Now hounded by the media, Matt almost loses his shit over the scandal and lies that are beginning to pollute his personal life. Even though he has supporters from other costumed heroes and civilians (Ben Urich for one, and Peter Parker/Spider-man), Matt feels lost and misunderstood, especially with all his critics forming very harsh opinions about the cause he is fighting for and what he's supposed to represent for the city he lives, fights and would die for. One of the most memorable sequential art featured in this arc was that sequence drawn by artist Alex Maleev where Matt as Daredevil runs on top of the rooftops, angst-ing away, while key moments of conversations in his past pops up on the sides, serving as memory bubbles. One that struck me particularly was those that feature his late girlfriend Karen whose death he still blames himself for. Matt has clear unresolved issues and later on, he gets so upset that he almost exposes himself as Matt without his mask to a crowd of journalists. Luckily, Spider-man gets him out of there and snaps him out of his momentary lapse of stupidity. 

It was revealed eventually that a disgruntled employee of the FBI was the one who leaked the truth about Daredevil to several media outlet for some easy cash. I thought this was a great plot point because there was no grand conspiracy trying to bring Matt Murdock down from the shadows--rather, it was a desperate action committed by a man who opted to sell him out because of reasons of self-preservation as oppose to malice. Still, the damage is done and Matt had no choice but to put his reputation on the line by suing a media newsprint for libel. The lawsuit would have been quiet handled with an understanding between Matt and the head of the company but said head was so annoyed by how smug Matt was to think he is above the law, and for calling him and his newspaper liars. Basically, his journalistic integrity was wounded and he wanted to punish Matt for it. So the newspaper in question, The Daily Globe, maintains that what they reported was the truth, and Matt is just going to have to adjust to the reality that his private life has now been made public.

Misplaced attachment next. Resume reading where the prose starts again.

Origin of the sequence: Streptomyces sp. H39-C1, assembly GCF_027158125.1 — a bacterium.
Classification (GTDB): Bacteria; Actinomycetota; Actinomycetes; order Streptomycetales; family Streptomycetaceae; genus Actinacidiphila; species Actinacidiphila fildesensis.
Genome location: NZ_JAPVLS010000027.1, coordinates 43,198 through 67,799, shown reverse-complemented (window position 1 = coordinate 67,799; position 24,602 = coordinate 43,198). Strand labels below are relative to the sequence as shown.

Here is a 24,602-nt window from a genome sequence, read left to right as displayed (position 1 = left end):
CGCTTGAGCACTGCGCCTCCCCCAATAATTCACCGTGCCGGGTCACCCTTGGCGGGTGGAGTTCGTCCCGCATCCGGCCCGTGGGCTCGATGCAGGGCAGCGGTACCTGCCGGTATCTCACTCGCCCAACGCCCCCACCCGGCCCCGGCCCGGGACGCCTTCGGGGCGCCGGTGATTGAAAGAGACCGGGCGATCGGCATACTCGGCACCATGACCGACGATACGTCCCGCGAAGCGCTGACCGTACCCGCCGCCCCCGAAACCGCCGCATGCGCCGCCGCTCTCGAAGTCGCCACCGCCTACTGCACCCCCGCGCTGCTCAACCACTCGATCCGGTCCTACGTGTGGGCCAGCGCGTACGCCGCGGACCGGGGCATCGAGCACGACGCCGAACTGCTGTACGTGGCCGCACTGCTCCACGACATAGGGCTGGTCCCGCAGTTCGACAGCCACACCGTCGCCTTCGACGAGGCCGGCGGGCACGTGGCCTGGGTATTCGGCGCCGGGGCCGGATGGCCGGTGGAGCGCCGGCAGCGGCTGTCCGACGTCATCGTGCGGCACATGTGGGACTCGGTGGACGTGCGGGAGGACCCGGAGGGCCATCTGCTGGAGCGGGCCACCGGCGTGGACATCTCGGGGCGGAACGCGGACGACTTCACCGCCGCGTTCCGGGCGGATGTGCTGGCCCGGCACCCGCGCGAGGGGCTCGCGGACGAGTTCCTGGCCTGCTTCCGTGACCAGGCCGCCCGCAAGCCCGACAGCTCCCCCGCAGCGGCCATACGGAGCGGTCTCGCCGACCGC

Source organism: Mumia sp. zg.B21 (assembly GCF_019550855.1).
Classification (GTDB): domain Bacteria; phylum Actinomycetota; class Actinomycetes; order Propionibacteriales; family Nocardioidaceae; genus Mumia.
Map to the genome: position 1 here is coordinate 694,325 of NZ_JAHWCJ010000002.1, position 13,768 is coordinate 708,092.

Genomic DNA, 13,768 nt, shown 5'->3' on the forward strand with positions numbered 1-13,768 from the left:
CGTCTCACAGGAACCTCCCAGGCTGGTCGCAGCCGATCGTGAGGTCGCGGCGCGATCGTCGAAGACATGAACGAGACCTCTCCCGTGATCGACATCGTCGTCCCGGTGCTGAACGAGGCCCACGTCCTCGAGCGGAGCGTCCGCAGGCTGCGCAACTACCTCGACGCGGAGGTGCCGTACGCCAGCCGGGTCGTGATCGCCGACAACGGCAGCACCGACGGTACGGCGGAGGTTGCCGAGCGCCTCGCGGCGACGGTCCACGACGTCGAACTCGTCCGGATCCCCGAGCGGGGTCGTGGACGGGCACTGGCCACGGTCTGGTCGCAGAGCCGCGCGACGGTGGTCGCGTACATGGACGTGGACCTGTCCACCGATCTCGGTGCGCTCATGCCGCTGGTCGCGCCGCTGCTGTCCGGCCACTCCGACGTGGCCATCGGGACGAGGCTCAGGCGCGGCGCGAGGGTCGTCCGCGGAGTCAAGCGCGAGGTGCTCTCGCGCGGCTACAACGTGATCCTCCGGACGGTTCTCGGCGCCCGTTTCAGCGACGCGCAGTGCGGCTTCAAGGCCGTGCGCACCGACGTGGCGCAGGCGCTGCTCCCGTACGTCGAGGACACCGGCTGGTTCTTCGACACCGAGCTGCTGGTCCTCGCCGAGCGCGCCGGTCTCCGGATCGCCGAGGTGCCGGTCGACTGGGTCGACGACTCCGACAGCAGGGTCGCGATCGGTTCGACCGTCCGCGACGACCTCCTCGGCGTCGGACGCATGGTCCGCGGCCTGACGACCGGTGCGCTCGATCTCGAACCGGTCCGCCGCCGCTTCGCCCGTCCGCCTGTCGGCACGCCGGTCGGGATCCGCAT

The last arc for this volume was a pretty disheartening one, actually. It had something to do with the costumed hero White Tiger being put into trial for murder and theft because of a misunderstanding, a situation which was all kinds of stupid and leaning on the side of racial profiling, mind you. I was angered by how the story was resolved too, not because it was terribly written, oh no, but because of the powerful message it settled for. Bendis decided to give us an ending that provoked some righteous indignation from the readers because what happened to White Tiger was depressing and unfair and even Matt himself was powerless to stop it. Some good did come out of the dreary circumstances because the real culprit did step forward in the end, though, so that's enough consolation, I guess. 

In any case, this volume just made me so excited for the next installment! A rather brilliant, gritty and exciting exploration of the politics and repercussions of a life dedicated to crime and justice, Brian Michael Bendis' Daredevil: The Man Without Fear has proven itself to be an already a refreshing take on Matt Murdock as its titular figure with this tantalizing freshman volume.